Can't you use a single pin change interrupt and use the last known state of the pin to determine rising or falling edge? I don't know if PIC's have pin change interupts or if they're required to be rising/falling edge.
 

pkshima

Member
Yes that would be an important optimization if possible. But I am wondering if the basic approach has any other issues ?
 

hobby_85

New Member
Radiotronix website is down, but I have used their encoding/decoding routines. The code is freely available and is for a PIC, looks like CCS compiler. It's a 2 byte -> 3 byte scheme, not Manchester.

The site is RF Modules for Embedded Wireless Applications if it ever comes back up.

I've attached the C code and the pdf document for it.
Hey dirtylude,

I just used the above encoding/decoding routine. I connected it to my PIC16F690, and checked the encoded and decoded pulses on the oscilloscope. I was wondering if you managed to recover the sent signal properly by any chance using this. If so, how did you test for it? I dont have a rs232 connected as yet, so did you have an LED test or something.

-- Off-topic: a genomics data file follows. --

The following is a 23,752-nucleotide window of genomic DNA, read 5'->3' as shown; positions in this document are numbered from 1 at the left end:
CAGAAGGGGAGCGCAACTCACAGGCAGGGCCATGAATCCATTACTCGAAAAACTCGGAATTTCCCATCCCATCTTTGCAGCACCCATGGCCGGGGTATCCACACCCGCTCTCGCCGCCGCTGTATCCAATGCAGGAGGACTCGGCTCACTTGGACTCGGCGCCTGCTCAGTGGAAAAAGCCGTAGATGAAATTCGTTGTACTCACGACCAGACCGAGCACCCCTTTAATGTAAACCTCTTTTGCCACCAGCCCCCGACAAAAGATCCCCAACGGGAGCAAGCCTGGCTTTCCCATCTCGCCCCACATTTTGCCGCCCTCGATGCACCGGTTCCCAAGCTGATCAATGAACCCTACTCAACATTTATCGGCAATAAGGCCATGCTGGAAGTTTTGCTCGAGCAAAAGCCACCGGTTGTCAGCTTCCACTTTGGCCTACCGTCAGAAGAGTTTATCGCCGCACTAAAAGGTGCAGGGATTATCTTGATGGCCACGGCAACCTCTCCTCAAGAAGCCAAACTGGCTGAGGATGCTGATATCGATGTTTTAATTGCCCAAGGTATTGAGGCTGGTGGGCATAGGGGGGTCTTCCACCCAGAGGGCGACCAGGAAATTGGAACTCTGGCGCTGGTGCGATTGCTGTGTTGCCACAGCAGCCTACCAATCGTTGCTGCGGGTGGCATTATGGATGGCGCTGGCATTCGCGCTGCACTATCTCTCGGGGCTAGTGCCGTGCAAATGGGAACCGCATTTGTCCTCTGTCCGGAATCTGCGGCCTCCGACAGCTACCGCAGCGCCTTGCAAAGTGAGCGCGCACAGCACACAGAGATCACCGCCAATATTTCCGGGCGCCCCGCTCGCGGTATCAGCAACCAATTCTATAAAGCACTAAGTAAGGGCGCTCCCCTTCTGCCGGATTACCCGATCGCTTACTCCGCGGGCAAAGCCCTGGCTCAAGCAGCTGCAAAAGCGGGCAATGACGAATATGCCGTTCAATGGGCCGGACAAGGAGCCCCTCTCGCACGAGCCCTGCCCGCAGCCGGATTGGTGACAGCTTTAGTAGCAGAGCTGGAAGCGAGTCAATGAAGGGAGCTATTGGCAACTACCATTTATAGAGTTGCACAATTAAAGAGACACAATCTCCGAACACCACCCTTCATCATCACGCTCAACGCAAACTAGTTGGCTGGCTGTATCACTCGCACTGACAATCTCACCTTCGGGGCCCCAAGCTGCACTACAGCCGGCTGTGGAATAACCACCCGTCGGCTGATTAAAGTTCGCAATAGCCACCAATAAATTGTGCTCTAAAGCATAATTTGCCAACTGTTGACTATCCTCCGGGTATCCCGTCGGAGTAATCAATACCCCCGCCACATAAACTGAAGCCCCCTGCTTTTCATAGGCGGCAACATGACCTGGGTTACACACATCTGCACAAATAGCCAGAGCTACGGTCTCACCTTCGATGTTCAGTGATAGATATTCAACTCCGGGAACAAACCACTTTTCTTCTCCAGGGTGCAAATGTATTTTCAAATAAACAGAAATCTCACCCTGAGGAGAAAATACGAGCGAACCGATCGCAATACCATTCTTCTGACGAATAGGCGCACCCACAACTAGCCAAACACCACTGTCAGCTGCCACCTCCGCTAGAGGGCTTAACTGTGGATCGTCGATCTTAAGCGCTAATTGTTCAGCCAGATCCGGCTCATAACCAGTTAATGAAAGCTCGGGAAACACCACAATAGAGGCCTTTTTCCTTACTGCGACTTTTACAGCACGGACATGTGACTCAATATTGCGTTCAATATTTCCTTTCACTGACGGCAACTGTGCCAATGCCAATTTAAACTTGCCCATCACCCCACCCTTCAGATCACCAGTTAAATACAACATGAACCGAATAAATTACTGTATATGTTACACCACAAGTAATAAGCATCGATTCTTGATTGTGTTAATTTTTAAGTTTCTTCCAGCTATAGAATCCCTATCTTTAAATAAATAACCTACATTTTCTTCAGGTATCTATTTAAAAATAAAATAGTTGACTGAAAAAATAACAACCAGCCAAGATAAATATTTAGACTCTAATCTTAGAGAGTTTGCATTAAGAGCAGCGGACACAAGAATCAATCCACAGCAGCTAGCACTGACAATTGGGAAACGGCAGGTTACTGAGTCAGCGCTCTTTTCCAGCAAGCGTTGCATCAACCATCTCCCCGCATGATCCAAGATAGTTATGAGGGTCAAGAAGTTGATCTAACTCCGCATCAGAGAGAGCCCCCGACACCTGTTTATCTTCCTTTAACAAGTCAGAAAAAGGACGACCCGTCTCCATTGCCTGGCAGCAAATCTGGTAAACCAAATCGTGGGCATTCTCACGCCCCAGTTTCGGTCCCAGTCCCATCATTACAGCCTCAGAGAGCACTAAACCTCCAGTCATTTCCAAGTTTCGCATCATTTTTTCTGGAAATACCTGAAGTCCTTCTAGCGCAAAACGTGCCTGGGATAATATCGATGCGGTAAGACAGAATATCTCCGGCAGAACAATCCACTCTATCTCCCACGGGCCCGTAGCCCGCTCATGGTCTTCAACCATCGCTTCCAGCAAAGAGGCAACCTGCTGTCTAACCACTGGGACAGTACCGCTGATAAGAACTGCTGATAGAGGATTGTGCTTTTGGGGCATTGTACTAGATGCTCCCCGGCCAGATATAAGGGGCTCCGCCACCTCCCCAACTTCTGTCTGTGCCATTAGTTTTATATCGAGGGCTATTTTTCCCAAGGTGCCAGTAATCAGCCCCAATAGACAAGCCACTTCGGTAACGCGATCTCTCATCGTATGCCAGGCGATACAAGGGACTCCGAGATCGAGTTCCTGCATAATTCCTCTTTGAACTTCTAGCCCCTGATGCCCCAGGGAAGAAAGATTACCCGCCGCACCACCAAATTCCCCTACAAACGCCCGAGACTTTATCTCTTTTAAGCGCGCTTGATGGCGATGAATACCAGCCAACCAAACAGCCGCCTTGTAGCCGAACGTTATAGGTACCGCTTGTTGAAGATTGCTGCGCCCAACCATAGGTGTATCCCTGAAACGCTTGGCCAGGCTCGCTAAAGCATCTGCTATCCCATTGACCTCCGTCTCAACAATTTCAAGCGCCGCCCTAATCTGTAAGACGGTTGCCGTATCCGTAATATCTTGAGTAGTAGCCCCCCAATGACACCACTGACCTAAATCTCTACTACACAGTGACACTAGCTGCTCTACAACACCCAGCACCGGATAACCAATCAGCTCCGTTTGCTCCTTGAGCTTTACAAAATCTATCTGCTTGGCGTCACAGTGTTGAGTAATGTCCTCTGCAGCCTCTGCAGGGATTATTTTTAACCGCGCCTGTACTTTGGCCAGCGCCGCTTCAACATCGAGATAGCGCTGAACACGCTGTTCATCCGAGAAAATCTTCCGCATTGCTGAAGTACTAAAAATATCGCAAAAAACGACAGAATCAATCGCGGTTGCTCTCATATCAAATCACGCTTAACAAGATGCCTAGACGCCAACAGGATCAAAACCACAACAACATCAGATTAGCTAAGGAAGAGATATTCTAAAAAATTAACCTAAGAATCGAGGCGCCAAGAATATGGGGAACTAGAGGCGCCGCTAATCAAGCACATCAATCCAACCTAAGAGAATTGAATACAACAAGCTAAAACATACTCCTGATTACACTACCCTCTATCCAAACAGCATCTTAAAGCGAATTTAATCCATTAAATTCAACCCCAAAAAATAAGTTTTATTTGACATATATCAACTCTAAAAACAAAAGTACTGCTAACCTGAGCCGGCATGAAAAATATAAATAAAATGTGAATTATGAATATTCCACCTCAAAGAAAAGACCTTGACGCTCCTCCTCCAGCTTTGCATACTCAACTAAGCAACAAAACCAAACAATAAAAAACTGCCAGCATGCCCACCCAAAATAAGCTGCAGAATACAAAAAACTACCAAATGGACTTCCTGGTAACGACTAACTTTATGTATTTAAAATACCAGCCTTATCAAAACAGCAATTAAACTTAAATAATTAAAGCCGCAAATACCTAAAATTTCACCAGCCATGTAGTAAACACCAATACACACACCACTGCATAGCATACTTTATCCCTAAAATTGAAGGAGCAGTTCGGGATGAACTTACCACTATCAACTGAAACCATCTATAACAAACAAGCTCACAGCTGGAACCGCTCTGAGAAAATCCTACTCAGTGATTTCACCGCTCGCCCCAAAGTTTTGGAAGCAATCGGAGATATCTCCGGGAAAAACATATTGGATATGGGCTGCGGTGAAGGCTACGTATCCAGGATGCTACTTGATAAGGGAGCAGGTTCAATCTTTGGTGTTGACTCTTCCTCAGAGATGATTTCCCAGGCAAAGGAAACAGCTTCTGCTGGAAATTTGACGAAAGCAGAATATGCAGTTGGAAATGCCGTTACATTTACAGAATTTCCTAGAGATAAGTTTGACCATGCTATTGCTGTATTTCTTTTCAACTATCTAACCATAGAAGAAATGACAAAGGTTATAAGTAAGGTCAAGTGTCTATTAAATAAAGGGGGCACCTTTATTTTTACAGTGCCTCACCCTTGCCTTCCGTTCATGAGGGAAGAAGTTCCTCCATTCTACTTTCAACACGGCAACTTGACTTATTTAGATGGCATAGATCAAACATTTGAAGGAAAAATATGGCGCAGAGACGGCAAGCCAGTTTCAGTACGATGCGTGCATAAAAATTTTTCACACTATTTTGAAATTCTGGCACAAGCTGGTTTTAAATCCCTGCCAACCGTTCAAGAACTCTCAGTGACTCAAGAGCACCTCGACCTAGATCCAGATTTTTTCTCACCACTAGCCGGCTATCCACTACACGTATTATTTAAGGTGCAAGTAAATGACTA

On my oscilloscope, the recovered signal, while it 'followed' the sent signal to an extent, wasnt as near as perfect as it is on the pdf document attached.

Also, is there any additional circuit required between the receiver and the PIC. Or between the PIC and the transmitter?

Thanks
 

DirtyLude

Well-Known Member
I received your PM.

One thing here, I do not use PIC's, so I can't answer any questions specifically about PIC's. I use the Z8 Encore!. The code I posted was only for the encoding/decoding routines, which I extracted for my own program.

I actually scrapped my original code with those routines and started using an adaptation of the VirtualWire library for the Arduino. The source code is available and can be adapted to any uC pretty easily by just attaching the ISR to a timer that triggers 8x your data rate. The encoding in that software uses a similar, if not exactly the same 2byte -> 3byte encoding, but the supporting code for timing is pretty nice. If you google 'VirtualWire arduino' you can find the code.

Now, I'm not using any of that on any new designs at all. I'm using the RFM12B which is both a transmitter/receiver with SPI interface and frequency hopping. It's a pretty nice solution and works out to be as cheap or cheaper than those 'dumb' modules. Google RFM12B and you can see what people have done with it for P2P networks, and the Strobit project.
 

hobby_85

New Member
I received your PM.

One thing here, I do not use PIC's, so I can't answer any questions specifically about PIC's. I use the Z8 Encore!. The code I posted was only for the encoding/decoding routines, which I extracted for my own program.